Viagra Boys Set the Bar High with Brash Post-Punk Hijinks on ‘Welfare Jazz’ (ALBUM REVIEW)

Viagra Boys have erected a rock and roll sound that stands on its own. The Sweden-based band came onto the scene in a big way in 2018 with the release of their debut album Street Worms, bringing together a brash style of post-punk, industrial, a smattering of saxophone and synth, and deadpan howling courtesy of heavily tattooed and often shirtless singer Sebastian Murphy. Lyrically, the band stuck to mundane topics like sports, dogs and drugs, making them even more compelling as they slyly blasted concepts of masculinity and other societal expectations. Now, in our time of world chaos, they have returned with their highly anticipated follow-up Welfare Jazz to give us one of the very first releases of 2021.

Like a dog race out of the gate, Welfare Jazz wastes no time taking off with the strong opening track “Ain’t Nice,” hitting us with an onslaught of thick bass lines and fuzzy guitar as Sebastian Murphy spews forth sleazily defiant vocals. Here the band’s skill at layering in a distorted barrage of saxophone, synth and drums is on full display, making for a strong opener that is as wonky as it is danceable. In between songs, we get bizarre interludes that showcase the band’s love of “welfare jazz,” dog-related poetry, and crazed rantings. “Toad” veers into rockabilly territory with a heavy groove and synth flourishes to complement Murphy’s jiving, bluesman lyrics, while “Into the Sun” is a foggy and meandering stomper that brings to mind Tom Waits in its growling, dissonant vocals complete with an unexpected flute jam at the end. “Creatures” is one of the album’s singles, and rightfully so as it is more of a departure for the band as they dive into a poppier, dark New Wave sound brimming with shiny synth and luscious, whispery saxophone. It’s also one of the catchiest songs on the album and probably the closest thing these Boys have to a radio hit.

Musically, the band functions more as a unit, opting to build a wall of sound that engulfs the listener much in the way of acts like Devo, clearly an inspiration. This is exemplified with the instrumental assault of “6 Shooter,” a track that captures the pulsating intensity the band is capable of stirring up, especially in the live setting. This writer can attest to their live power after catching them a handful of times on their barnstorming U.S. tour in 2019. Lyrically, their quirks come through on the frenetic rocker “Secret Canine Agent,” perhaps the best encapsulation of their strange fascination with dogs. The joys of using drugs also make appearances in the Viagra Boys canon, with “I Feel Alive” marching along in slinky fashion as piano, saxophone and flute all dance around Murphy’s rumination on getting high. “Girls & Boys” feels like the closest track to the Street Worms sound with its heavy industrial beat with blabbering lyrics and raucous dog barks that make it feel like a cousin to “Sports,” the band’s best-known track. “To The Country” comes across like a warped and maniacal take on the Presidents of the United States of America’s 90s hit “Peaches,” with a quaint country twang that keeps a sinister edge always lurking in the shadows like some sort of gothic Americana. One of the weirdest tracks on the album, and maybe the weakest (although they are all excellent), is its closer. Murphy teams up with Amy Taylor of Australian punks Amyl and the Sniffers for a take on John Prine’s classic “In Spite of Ourselves” that feels like it could be a drunken karaoke session yet is also a creative reimagining of the playful country-folk classic duet.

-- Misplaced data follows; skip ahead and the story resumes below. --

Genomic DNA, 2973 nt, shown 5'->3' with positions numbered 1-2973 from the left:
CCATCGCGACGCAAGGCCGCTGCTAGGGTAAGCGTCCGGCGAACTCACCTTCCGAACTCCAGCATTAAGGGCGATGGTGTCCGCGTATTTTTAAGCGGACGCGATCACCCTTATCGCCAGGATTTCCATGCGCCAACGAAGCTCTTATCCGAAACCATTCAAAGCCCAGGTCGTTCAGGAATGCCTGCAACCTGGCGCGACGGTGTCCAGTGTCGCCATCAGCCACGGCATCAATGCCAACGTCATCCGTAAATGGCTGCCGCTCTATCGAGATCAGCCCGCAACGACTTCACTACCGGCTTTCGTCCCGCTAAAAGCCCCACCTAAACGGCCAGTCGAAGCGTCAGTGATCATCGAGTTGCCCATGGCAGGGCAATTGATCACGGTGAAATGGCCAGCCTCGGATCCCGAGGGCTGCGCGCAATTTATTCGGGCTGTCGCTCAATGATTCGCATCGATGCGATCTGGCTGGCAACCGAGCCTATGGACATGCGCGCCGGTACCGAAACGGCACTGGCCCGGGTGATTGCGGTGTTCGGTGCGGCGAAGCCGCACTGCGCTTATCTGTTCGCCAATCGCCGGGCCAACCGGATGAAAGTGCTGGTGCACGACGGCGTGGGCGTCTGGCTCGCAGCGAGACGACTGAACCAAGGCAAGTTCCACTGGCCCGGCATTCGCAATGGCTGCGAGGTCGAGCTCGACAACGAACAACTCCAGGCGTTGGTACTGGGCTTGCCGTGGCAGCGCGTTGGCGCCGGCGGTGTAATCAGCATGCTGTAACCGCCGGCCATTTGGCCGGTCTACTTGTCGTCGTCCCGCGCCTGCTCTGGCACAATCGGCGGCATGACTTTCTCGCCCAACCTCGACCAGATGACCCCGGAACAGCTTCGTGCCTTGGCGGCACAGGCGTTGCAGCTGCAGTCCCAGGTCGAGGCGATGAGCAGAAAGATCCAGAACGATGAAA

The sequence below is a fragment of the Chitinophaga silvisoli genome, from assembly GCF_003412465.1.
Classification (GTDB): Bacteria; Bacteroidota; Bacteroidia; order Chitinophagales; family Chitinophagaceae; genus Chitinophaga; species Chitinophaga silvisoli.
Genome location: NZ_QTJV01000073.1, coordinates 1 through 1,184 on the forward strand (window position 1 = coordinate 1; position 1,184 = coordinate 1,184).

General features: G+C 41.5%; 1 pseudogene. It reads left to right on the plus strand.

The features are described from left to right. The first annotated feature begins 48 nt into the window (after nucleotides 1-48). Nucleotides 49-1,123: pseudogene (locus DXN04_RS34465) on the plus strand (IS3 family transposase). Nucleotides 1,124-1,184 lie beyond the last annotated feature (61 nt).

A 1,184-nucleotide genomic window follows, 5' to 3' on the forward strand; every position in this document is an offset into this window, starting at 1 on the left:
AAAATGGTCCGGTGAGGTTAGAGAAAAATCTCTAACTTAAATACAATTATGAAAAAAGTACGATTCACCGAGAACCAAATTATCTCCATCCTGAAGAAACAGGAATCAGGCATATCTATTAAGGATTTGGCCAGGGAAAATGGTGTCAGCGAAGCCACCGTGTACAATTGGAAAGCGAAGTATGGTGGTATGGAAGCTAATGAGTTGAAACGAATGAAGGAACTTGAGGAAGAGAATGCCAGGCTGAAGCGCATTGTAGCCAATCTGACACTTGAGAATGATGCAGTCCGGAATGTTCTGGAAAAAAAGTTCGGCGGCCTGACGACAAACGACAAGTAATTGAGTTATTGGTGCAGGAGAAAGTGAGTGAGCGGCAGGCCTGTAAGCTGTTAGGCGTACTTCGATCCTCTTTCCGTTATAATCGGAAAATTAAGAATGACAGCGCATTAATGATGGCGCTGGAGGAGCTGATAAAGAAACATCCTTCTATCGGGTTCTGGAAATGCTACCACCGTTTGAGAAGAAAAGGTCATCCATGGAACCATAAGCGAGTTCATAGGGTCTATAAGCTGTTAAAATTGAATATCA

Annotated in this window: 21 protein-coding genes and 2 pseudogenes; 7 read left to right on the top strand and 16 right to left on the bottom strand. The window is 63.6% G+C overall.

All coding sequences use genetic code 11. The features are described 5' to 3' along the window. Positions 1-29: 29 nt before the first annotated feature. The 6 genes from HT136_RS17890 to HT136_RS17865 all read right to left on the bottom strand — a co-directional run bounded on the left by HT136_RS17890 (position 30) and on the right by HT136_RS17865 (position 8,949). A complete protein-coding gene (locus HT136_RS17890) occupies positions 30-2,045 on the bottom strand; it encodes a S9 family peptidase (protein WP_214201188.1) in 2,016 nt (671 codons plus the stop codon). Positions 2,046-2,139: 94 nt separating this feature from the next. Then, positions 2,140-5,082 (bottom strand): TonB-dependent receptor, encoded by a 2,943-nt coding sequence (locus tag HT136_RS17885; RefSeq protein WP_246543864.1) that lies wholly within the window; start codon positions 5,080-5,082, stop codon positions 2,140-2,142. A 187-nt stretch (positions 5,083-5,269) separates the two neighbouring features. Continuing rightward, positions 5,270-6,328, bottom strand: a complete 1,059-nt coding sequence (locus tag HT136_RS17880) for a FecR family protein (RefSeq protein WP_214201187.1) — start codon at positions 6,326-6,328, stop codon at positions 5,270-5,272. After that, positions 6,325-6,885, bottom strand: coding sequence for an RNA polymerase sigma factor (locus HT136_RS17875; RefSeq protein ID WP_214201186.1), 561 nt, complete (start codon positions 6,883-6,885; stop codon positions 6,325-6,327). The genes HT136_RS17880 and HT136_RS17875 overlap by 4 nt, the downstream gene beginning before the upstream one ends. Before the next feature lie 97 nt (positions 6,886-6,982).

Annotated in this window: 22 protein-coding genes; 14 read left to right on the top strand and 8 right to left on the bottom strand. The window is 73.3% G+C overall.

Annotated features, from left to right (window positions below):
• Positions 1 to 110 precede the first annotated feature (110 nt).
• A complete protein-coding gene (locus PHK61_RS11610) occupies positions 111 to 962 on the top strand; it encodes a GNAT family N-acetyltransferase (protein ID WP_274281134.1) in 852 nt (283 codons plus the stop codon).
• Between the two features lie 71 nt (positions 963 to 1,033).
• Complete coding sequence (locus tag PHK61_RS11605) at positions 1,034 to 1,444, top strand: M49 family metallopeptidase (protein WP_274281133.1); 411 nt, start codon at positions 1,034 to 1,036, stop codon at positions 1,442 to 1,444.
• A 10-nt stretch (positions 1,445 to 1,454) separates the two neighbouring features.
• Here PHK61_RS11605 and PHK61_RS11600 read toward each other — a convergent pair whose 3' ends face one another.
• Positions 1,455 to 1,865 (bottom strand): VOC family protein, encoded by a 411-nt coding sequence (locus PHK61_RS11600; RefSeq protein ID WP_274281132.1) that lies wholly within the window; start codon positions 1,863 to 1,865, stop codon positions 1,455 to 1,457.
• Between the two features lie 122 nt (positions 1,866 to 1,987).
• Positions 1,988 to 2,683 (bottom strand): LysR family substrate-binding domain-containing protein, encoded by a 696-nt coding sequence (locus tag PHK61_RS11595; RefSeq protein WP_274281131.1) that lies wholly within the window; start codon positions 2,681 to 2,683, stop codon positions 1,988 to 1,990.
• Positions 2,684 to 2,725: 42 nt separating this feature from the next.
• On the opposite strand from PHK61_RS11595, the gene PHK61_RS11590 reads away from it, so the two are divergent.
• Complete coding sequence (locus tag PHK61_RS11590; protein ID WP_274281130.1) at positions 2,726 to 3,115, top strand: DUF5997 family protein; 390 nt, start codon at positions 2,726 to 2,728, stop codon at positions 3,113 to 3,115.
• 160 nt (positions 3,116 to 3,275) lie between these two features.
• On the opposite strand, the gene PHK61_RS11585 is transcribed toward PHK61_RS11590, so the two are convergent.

Welfare Jazz is a major progression for a band that has already been blowing minds with a sound unlike anything else out there, not to mention truly brilliant music videos. Their serrated and offbeat approach to rock and roll balances dark humor and unexpected thrills with the kind of dangerous edge that is sadly missing from most music these days. As one of the first album releases of the year, the Viagra Boys have set the bar high.

Photo: Fredrik Bengtsson

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